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Epigenome-wide methylation and progression to high-grade cervical intraepithelial neoplasia (CIN2+): a prospective cohort study in the United States



Methylation levels may be associated with and serve as markers to predict risk of progression of precancerous cervical lesions. We conducted an epigenome-wide association study (EWAS) of CpG methylation and progression to high-grade cervical intraepithelial neoplasia (CIN2 +) following an abnormal screening test.


A prospective US cohort of 289 colposcopy patients with normal or CIN1 enrollment histology was assessed. Baseline cervical sample DNA was analyzed using Illumina HumanMethylation 450K (n = 76) or EPIC 850K (n = 213) arrays. Participants returned at provider-recommended intervals and were followed up to 5 years via medical records. We assessed continuous CpG M values for 9 cervical cancer-associated genes and time-to-progression to CIN2+. We estimated CpG-specific time-to-event ratios (TTER) and hazard ratios using adjusted, interval-censored Weibull accelerated failure time models. We also conducted an exploratory EWAS to identify novel CpGs with false discovery rate (FDR) < 0.05.


At enrollment, median age was 29.2 years; 64.0% were high-risk HPV-positive, and 54.3% were non-white. During follow-up (median 24.4 months), 15 participants progressed to CIN2+. Greater methylation levels were associated with a shorter time-to-CIN2+ for CADM1 cg03505501 (TTER = 0.28; 95%CI 0.12, 0.63; FDR = 0.03) and RARB Cluster 1 (TTER = 0.46; 95% CI 0.29, 0.71; FDR = 0.01). There was evidence of similar trends for DAPK1 cg14286732, PAX1 cg07213060, and PAX1 Cluster 1. The EWAS detected 336 novel progression-associated CpGs, including those located in CpG islands associated with genes FGF22, TOX, COL18A1, GPM6A, XAB2, TIMP2, GSPT1, NR4A2, and APBB1IP.


Using prospective time-to-event data, we detected associations between CADM1-, DAPK1-, PAX1-, and RARB-related CpGs and cervical disease progression, and we identified novel progression-associated CpGs.


Methylation levels at novel CpG sites may help identify individuals with ≤CIN1 histology at higher risk of progression to CIN2+ and inform risk-based cervical cancer screening guidelines.

Peer Review reports


DNA methylation patterns throughout the human genome may serve as clinical biomarkers to predict the progression of cervical precancerous lesions to cancerous lesions, thereby improving screening algorithms. In the United States (US), the addition of high-risk human papillomavirus (hrHPV) co-testing to traditional Papanicolaou (Pap) cytology testing has improved risk stratification of cervical abnormalities [1, 2]. However, millions of abnormal results require multiple rounds of follow-up testing to monitor disease progression [2,3,4]. In particular, individuals with low-grade cervical intraepithelial neoplasia or less severe (≤CIN1) return for surveillance at regular intervals until the resolution of their abnormality; if their cervical lesion progresses to high-grade cervical intraepithelial neoplasia (CIN2/CIN3), treatment is recommended to prevent further progression. This lengthy surveillance period poses a high financial and logistical burden to both patients and healthcare systems, may subject individuals to over-testing and over-treatment, and increases loss to follow-up, especially among those with poor access to care [4,5,6,7,8]. Reducing follow-up visits and biopsies needed following an abnormal screening test—particularly for those classified as low-grade—can improve the efficiency of screening programs. Methylation at 5’-cytosine-phosphate-guanine-3’ (CpG) sites in cervical samples are promising biomarkers to improve risk stratification—and therefore clinical decision-making algorithms—for low-grade screening-detected cervical abnormalities.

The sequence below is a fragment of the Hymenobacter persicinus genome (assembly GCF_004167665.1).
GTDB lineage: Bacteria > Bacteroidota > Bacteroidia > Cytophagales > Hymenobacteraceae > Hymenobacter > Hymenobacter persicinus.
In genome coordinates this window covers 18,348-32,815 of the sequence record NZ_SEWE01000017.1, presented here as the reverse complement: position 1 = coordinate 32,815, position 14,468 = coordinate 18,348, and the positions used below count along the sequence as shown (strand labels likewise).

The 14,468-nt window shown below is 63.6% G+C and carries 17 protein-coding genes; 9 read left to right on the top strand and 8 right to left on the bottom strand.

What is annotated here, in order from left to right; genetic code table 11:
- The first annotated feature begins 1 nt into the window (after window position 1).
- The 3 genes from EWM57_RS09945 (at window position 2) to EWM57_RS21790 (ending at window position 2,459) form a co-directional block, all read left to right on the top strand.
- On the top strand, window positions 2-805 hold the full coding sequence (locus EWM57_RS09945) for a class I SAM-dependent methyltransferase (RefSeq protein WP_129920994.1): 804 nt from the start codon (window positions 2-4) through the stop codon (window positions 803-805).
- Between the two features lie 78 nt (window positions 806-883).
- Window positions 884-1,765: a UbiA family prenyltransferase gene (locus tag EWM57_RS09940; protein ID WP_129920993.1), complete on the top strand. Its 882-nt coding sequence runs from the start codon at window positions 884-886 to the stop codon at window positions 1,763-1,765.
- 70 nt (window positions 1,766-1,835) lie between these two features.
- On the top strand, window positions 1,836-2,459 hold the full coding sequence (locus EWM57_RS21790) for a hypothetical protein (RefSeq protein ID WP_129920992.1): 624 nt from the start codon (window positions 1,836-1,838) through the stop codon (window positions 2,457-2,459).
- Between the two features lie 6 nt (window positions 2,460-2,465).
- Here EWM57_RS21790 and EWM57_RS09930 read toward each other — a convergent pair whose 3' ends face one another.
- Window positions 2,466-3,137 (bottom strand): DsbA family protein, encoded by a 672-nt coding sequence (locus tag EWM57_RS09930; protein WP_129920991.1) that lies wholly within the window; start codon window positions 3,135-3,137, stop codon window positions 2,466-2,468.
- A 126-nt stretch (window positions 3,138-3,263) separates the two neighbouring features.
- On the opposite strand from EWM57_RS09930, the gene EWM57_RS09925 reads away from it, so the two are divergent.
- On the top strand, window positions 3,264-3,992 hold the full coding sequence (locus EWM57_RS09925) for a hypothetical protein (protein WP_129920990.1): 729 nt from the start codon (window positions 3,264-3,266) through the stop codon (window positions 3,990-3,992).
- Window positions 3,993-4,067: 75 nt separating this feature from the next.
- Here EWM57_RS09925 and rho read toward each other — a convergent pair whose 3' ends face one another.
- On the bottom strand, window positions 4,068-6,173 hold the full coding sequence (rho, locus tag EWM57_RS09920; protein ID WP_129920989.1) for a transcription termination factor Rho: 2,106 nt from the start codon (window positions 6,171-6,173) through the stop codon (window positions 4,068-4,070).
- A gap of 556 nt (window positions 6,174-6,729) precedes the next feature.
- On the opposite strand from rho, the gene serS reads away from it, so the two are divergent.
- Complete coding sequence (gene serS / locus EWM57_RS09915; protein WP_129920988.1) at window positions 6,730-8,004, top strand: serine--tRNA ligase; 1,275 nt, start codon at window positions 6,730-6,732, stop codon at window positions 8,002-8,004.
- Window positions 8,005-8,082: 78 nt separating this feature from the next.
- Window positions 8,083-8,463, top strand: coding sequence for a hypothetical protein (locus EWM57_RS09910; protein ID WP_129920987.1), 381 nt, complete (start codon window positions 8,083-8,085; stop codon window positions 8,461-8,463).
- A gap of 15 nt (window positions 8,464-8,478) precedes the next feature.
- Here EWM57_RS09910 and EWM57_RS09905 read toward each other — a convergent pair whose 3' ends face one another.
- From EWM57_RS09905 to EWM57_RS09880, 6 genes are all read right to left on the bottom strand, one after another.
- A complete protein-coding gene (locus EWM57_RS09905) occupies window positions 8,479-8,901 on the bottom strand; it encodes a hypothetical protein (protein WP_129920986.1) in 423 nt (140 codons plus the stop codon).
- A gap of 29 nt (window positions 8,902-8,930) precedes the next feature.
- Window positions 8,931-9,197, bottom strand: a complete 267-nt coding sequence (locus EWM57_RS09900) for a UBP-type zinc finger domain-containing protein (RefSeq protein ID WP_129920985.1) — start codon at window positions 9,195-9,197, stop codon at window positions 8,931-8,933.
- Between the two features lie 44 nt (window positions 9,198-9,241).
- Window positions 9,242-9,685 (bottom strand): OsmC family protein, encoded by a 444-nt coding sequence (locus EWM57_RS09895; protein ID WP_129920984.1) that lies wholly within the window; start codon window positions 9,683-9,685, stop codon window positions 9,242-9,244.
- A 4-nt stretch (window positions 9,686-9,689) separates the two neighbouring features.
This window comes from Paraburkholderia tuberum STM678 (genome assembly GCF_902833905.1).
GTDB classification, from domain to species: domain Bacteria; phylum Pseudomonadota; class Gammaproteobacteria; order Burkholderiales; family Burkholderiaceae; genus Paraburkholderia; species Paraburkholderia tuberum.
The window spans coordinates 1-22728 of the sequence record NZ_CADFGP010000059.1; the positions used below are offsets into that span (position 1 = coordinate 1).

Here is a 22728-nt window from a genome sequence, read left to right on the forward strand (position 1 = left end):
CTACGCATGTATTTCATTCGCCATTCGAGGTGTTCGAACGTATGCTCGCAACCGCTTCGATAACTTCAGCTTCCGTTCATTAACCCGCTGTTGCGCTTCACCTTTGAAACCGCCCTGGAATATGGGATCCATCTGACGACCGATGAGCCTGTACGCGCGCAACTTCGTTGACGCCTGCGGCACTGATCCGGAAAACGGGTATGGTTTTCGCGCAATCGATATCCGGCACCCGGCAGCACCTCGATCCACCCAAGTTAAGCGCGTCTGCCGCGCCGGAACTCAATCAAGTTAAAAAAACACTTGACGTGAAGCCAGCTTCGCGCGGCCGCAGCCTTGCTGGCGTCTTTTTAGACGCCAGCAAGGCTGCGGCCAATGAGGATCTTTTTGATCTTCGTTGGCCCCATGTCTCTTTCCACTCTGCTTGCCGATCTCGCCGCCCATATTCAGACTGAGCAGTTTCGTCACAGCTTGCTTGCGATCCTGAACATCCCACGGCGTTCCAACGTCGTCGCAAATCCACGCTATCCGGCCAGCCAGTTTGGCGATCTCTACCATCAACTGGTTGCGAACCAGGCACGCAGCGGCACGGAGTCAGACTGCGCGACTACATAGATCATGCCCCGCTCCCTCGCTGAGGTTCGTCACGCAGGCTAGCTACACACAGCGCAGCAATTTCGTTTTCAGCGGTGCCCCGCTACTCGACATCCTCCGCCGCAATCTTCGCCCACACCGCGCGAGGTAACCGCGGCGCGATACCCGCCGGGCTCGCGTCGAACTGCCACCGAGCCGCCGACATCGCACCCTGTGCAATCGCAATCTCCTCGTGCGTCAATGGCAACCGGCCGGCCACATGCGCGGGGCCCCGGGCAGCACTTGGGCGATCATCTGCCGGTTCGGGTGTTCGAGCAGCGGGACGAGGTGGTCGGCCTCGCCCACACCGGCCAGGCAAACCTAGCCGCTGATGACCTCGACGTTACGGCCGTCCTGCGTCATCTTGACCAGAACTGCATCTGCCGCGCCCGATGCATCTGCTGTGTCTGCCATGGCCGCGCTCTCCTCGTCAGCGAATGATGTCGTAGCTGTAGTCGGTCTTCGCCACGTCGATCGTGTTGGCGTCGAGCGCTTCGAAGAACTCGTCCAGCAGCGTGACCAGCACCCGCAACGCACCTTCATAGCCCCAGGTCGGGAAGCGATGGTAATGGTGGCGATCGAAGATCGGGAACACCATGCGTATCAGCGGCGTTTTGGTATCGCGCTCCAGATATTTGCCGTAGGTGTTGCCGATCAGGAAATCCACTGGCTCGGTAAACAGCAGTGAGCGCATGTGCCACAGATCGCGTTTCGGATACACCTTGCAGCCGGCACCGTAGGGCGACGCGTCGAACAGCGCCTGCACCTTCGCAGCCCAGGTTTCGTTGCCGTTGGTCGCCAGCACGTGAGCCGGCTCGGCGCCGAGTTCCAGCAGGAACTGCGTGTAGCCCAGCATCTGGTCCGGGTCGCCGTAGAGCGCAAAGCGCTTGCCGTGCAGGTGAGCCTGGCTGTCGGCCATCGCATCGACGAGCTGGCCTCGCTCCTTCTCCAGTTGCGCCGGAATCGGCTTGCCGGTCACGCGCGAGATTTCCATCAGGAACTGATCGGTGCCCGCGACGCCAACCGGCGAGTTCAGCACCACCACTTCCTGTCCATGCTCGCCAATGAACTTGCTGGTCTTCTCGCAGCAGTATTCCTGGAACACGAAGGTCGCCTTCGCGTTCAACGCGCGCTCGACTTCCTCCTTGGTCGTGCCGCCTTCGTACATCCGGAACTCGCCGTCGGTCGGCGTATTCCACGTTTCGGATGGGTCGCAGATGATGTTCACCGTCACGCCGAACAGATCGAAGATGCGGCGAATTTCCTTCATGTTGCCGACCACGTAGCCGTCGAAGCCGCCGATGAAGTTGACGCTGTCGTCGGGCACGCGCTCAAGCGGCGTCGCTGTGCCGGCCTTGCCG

Few studies have prospectively assessed methylation-associated progression risk of ≤CIN1 in screening populations. Many cross-sectional and case–control studies have been performed to assess methylation patterns in cervical cancer samples versus normal controls [9,10,11,12,13,14,15], but there have been far fewer prospective studies of methylation-associated progression risk, which could improve risk stratification methods used to inform cervical cancer screening guidelines. Methylation markers have also been studied more extensively in high-grade or cancerous cervical lesions, while investigation of low-grade precancerous lesions has lagged farther behind. This is despite the fact that low-grade lesions are the most common abnormalities detected, and their surveillance comprises the vast majority of cervical cancer screening activities. Additionally, initial methylation studies have targeted smaller numbers of methylation sites for assessment, and few have performed epigenome-scale analyses of lower-grade or early precancerous lesions. Finally, of the studies that have prospectively assessed epigenome-scale methylation patterns, very few have been performed in multiracial US populations. It is important to ensure diverse study populations—both geographically and demographically—in methylation biomarker studies, as both cervical disease risk and methylation profiles can vary by location and sociodemographic characteristics [16,17,18]. Inclusion of black, indigenous, and people of color (BIPOC) in screening studies will also optimally inform risk-based clinical decision-making, since these groups bear a disproportionate burden of cervical cancer morbidity and mortality [19, 20] and their exclusion can contribute to health disparities [21, 22]. Thus, there is a need to perform prospective, epigenome-wide analyses in low-grade screening-detected cervical lesions in diverse US populations in order to most appropriately inform risk-based national screening algorithms.